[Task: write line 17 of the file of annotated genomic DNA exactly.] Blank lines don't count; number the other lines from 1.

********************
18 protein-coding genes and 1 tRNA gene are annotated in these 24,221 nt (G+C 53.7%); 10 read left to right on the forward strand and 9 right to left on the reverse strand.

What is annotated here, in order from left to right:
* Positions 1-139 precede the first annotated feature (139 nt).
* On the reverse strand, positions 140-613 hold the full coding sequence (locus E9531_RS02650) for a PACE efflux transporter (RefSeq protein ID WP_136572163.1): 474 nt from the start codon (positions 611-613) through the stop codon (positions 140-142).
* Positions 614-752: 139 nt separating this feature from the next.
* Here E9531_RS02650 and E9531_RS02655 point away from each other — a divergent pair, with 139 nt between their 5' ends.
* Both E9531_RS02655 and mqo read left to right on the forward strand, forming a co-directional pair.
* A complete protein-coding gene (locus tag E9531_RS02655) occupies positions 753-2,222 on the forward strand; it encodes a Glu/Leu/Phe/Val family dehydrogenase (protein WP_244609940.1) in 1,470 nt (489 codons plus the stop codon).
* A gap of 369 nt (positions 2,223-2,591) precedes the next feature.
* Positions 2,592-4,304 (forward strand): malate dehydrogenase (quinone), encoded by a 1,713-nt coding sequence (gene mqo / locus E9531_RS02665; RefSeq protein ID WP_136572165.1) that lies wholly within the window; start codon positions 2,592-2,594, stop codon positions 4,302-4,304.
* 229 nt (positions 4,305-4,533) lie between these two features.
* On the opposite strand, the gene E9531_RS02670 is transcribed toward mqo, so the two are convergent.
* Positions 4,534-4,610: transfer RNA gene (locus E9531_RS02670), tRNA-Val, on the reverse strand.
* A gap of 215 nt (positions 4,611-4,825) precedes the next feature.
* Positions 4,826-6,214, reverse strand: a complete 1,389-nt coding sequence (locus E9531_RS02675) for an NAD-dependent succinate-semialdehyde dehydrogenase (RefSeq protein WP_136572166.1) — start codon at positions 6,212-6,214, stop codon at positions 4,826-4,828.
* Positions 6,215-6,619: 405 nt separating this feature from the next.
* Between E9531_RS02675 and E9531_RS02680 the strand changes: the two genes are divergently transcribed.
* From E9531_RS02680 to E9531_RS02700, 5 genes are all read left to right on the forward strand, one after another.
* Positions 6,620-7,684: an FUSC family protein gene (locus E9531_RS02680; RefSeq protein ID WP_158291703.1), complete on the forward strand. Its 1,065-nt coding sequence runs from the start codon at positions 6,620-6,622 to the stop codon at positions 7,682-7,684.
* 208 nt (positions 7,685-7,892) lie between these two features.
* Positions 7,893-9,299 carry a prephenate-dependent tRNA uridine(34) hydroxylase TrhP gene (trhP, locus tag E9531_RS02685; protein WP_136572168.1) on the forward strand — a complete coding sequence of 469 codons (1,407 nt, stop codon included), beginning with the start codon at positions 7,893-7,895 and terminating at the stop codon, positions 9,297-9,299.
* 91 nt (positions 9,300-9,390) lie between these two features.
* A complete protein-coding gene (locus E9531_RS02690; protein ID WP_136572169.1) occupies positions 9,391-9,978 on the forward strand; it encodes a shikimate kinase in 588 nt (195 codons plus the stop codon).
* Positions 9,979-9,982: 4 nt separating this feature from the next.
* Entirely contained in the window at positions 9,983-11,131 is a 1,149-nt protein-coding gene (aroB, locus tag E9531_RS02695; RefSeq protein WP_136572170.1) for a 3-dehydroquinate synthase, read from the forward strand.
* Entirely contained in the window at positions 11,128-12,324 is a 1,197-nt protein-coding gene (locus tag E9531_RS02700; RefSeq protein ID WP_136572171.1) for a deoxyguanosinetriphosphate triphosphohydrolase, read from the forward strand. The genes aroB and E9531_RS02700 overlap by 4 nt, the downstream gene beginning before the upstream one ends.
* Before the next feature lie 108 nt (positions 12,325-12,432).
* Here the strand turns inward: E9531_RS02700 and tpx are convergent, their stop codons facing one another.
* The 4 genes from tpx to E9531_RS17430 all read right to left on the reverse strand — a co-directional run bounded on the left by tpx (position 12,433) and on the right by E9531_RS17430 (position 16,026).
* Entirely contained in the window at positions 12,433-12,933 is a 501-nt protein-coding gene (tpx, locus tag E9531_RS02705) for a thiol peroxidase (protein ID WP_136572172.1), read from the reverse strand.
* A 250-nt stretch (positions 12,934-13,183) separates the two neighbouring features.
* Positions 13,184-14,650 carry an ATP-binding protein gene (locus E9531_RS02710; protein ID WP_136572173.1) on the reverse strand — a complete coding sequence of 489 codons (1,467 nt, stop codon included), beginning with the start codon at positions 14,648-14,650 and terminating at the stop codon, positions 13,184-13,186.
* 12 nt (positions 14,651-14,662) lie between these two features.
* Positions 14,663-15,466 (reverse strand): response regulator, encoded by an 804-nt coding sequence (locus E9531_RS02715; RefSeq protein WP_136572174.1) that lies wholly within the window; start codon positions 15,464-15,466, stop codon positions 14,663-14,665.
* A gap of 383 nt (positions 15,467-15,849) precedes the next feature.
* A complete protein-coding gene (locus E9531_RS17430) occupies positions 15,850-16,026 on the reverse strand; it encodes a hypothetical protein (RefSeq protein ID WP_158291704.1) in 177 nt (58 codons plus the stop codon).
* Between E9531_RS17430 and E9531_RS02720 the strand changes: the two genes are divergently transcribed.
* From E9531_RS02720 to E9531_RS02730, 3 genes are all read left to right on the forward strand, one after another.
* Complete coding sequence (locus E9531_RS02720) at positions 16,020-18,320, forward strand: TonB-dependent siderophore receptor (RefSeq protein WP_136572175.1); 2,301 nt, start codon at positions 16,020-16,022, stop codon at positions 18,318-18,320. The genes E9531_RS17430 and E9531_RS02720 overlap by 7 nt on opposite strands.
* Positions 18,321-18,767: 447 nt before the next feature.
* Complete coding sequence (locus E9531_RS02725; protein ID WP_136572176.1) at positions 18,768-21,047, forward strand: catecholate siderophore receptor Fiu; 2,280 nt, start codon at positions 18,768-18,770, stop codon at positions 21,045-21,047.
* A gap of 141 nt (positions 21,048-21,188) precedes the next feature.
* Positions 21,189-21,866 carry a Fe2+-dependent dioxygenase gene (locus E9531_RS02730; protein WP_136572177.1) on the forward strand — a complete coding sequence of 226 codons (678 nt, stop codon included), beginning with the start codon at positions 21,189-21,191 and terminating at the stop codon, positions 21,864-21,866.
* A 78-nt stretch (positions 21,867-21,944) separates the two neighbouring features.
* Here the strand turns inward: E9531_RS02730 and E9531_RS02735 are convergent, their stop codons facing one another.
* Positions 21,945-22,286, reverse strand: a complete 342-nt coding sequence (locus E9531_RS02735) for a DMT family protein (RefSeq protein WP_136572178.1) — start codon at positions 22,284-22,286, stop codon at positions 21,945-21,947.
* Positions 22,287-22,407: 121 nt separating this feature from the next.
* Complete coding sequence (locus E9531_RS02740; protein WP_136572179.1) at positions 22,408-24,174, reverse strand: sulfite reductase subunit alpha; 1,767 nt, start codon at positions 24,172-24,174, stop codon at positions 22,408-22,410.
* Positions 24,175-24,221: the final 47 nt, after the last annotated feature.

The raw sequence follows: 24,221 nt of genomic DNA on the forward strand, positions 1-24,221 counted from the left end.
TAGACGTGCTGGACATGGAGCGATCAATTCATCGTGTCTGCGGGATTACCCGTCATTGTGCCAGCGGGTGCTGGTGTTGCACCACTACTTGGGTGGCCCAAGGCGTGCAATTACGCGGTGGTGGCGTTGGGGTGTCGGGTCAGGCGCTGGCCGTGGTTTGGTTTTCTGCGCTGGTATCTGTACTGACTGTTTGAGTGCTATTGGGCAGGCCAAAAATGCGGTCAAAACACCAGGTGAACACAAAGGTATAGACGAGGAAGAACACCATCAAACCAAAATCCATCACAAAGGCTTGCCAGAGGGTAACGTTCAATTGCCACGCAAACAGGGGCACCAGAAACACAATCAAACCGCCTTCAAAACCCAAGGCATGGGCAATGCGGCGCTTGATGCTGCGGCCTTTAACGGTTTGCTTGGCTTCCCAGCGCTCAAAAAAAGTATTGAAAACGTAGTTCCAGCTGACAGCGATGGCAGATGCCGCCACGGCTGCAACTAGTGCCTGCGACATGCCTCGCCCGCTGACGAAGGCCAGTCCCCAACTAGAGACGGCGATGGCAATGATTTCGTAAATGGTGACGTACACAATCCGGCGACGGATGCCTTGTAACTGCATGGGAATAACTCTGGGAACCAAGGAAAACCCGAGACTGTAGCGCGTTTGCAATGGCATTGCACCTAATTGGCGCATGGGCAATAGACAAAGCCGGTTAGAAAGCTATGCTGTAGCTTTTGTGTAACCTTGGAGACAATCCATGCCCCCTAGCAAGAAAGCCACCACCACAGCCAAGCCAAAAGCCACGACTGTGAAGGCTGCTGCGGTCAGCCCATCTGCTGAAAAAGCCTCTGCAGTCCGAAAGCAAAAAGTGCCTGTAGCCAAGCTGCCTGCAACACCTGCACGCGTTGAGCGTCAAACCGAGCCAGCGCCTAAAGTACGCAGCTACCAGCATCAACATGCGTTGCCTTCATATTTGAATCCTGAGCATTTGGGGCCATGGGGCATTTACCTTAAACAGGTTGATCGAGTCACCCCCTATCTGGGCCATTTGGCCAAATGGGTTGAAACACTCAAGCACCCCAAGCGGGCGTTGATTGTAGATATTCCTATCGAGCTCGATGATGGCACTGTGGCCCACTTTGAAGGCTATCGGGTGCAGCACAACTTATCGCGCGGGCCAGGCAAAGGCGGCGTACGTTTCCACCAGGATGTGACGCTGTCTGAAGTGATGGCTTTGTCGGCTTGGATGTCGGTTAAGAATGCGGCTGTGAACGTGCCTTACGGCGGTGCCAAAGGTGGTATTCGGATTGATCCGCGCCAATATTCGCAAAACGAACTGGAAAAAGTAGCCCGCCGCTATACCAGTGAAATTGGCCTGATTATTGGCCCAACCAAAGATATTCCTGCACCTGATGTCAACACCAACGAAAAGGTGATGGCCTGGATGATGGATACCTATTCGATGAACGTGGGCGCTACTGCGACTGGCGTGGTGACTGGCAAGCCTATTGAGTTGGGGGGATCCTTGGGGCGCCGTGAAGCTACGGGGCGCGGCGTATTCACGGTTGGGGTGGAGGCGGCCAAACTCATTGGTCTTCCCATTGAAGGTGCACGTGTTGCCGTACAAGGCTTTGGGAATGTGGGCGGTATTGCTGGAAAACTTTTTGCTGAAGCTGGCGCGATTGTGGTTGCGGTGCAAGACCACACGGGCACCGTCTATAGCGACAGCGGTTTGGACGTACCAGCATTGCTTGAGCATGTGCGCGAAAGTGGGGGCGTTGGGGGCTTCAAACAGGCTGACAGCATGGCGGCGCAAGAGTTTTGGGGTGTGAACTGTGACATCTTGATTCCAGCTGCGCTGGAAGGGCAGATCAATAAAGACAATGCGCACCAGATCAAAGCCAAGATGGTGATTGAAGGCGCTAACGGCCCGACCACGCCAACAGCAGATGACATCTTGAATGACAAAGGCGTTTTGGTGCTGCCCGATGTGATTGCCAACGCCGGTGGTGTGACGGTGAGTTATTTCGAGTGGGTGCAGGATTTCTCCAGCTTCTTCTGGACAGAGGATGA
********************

* Between E9531_RS02675 and E9531_RS02680 the strand changes: the two genes are divergently transcribed.